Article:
American Made — No Lost — No Made — No Definitely Lost Money in November

Terry Maxon covers the spin over American’s November financial results.

The bottom-line number for the airline in November was a loss of $347 million. Yikes.

But wait, $301 million of that represented bankruptcy-related items, so we shouldn’t pay attention to those.

Except… then they still lost $46 million. For the month.

And yet they “reported an operating profit of $1 million.” See, they’re making money. Even though they lost nearly $350 million.

“Operating” results can be useful numbers, the idea that there are certain one-time items that obscure the performance and viability of an underlying business. If you’re looking at financial results to gain an understanding of how a venture ‘normally’ operates you may want to exclude certain things from the analysis.

But those same operating results can hinder understanding as well, and I admit that when I see a “$1 million profit” after excluding this and that I am skeptical, inferring that the folks putting together the numbers really really wanted to say that they made money and had to make the amount really really small because it was such a stretch.

American has made real strides in its bankruptcy. They’ve lowered costs, which they needed to do. They’ve invested in their product and have plans to do more along those lines. But they do still have a revenue problem.

Not as big a revenue problem as November’s numbers indicate, since they believe that they lost about $55 million due to hurricane Sandy and the pilot job action that caused passengers to book away and otherwise limit revenue.

It’s only one month’s results but it looks like American has made progress but still has quite a bit of progress to make. Many will think it means they have to merge, I believe that the merger is a distraction from the work that they have to do.

About Gary Leff

Gary Leff is one of the foremost experts in the field of miles, points, and frequent business travel - a topic he has covered since 2002. Co-founder of frequent flyer community InsideFlyer.com, emcee of the Freddie Awards, and named one of the "World's Top Travel Experts" by Conde' Nast Traveler (2010-Present) Gary has been a guest on most major news media, profiled in several top print publications, and published broadly on the topic of consumer loyalty. More About Gary »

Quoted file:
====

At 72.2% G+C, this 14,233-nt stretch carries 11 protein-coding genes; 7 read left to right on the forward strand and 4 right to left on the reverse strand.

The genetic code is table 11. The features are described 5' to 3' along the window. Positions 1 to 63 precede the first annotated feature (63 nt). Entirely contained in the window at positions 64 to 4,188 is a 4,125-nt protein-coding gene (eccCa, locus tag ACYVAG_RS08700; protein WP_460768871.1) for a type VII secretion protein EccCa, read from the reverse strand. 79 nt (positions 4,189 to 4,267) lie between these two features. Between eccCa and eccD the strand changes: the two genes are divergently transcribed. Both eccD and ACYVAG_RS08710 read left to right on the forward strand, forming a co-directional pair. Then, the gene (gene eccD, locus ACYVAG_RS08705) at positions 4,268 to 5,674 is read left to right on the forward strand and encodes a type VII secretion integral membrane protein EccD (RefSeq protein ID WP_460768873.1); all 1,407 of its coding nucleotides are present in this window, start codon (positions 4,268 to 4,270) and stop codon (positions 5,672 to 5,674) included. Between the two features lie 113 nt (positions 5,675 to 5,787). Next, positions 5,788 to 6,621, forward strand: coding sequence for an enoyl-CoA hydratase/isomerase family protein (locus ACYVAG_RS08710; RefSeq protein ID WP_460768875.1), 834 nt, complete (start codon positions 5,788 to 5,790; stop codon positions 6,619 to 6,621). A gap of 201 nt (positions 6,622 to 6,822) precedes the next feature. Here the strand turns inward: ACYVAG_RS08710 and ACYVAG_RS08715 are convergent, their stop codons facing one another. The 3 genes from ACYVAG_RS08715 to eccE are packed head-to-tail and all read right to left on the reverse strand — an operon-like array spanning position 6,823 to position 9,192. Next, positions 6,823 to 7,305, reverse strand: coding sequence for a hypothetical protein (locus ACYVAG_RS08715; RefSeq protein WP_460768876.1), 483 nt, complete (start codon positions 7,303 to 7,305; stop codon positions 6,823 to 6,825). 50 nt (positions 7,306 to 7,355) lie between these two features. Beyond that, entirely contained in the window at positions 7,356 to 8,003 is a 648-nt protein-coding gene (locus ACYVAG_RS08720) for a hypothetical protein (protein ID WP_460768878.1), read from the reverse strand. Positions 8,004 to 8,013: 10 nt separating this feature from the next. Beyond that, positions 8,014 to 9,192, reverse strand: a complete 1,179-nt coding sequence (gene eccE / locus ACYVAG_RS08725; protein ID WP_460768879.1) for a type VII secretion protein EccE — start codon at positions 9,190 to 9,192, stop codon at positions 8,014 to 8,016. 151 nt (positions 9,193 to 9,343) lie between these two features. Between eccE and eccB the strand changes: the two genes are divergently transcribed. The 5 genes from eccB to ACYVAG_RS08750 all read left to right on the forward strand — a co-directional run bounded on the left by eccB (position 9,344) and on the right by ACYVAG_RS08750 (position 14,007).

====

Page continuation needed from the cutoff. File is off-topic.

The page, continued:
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Comments

  1. I love this blog as I have said in the past. Definitely appreciative of the travel tips and tricks. But, I just don’t get posts like this….what exactly is the point? I think wsj.com and other financial websites run circles around these types of posts. Don’t be so desperate for content.

  2. @Mark last month i wrote that a deal has become more likely. Although I’ve argued and continue to argue that it is a bad idea both operationally and for US Airways shareholders (Parker will overpay). Far from being desperate for content, I simply write what I am interested in. And the post of this post is “often ‘operating profit’ is b.s. and this is a perfect example, there’s no credibility in claiming a $1mm operating profit on $350mm in losses

  3. The merger is not the problem, the current management is.
    They should have gome to BK yrs ago, terminated pilots plan and frozen the rest.
    Increase the network and do not be fixated on cornerstones, esp LHR with BA by funneling all EU traffic to UK.

    Ultimately, if they had gone kaput and sold to US and then that entity survives, it is better for all than the prolonged agony

    The only good thing about the current system is AAdvantage.

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